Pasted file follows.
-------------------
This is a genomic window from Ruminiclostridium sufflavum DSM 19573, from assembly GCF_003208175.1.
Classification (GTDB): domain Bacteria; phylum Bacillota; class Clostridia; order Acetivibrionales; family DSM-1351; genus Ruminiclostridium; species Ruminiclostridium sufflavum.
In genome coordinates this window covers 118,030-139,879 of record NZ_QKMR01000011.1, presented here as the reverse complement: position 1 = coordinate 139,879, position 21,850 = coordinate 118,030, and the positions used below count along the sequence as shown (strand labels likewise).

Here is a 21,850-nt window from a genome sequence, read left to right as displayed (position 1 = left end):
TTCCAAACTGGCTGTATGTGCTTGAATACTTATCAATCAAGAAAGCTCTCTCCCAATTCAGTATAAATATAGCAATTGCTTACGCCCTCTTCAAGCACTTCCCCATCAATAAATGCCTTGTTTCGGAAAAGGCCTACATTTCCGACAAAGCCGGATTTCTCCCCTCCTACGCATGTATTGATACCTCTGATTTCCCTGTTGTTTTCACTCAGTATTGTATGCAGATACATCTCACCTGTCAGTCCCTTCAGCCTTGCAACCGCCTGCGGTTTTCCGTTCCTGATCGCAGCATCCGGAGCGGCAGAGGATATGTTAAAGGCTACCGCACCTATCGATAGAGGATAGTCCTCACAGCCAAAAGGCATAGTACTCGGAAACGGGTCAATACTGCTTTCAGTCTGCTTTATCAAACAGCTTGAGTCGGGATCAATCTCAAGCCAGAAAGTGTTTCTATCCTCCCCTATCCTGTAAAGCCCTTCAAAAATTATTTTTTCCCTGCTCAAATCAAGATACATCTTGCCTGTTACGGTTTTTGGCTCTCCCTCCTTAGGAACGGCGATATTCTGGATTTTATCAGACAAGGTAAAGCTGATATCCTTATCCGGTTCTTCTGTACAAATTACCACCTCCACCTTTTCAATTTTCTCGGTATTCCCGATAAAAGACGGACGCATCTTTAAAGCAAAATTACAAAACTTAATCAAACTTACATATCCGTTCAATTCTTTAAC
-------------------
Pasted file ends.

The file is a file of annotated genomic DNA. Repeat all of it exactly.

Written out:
This is a genomic window from Ruminiclostridium sufflavum DSM 19573, from assembly GCF_003208175.1.
Classification (GTDB): domain Bacteria; phylum Bacillota; class Clostridia; order Acetivibrionales; family DSM-1351; genus Ruminiclostridium; species Ruminiclostridium sufflavum.
In genome coordinates this window covers 118,030-139,879 of record NZ_QKMR01000011.1, presented here as the reverse complement: position 1 = coordinate 139,879, position 21,850 = coordinate 118,030, and the positions used below count along the sequence as shown (strand labels likewise).

Here is a 21,850-nt window from a genome sequence, read left to right as displayed (position 1 = left end):
TTCCAAACTGGCTGTATGTGCTTGAATACTTATCAATCAAGAAAGCTCTCTCCCAATTCAGTATAAATATAGCAATTGCTTACGCCCTCTTCAAGCACTTCCCCATCAATAAATGCCTTGTTTCGGAAAAGGCCTACATTTCCGACAAAGCCGGATTTCTCCCCTCCTACGCATGTATTGATACCTCTGATTTCCCTGTTGTTTTCACTCAGTATTGTATGCAGATACATCTCACCTGTCAGTCCCTTCAGCCTTGCAACCGCCTGCGGTTTTCCGTTCCTGATCGCAGCATCCGGAGCGGCAGAGGATATGTTAAAGGCTACCGCACCTATCGATAGAGGATAGTCCTCACAGCCAAAAGGCATAGTACTCGGAAACGGGTCAATACTGCTTTCAGTCTGCTTTATCAAACAGCTTGAGTCGGGATCAATCTCAAGCCAGAAAGTGTTTCTATCCTCCCCTATCCTGTAAAGCCCTTCAAAAATTATTTTTTCCCTGCTCAAATCAAGATACATCTTGCCTGTTACGGTTTTTGGCTCTCCCTCCTTAGGAACGGCGATATTCTGGATTTTATCAGACAAGGTAAAGCTGATATCCTTATCCGGTTCTTCTGTACAAATTACCACCTCCACCTTTTCAATTTTCTCGGTATTCCCGATAAAAGACGGACGCATCTTTAAAGCAAAATTACAAAACTTAATCAAACTTACATATCCGTTCAATTCTTTAAC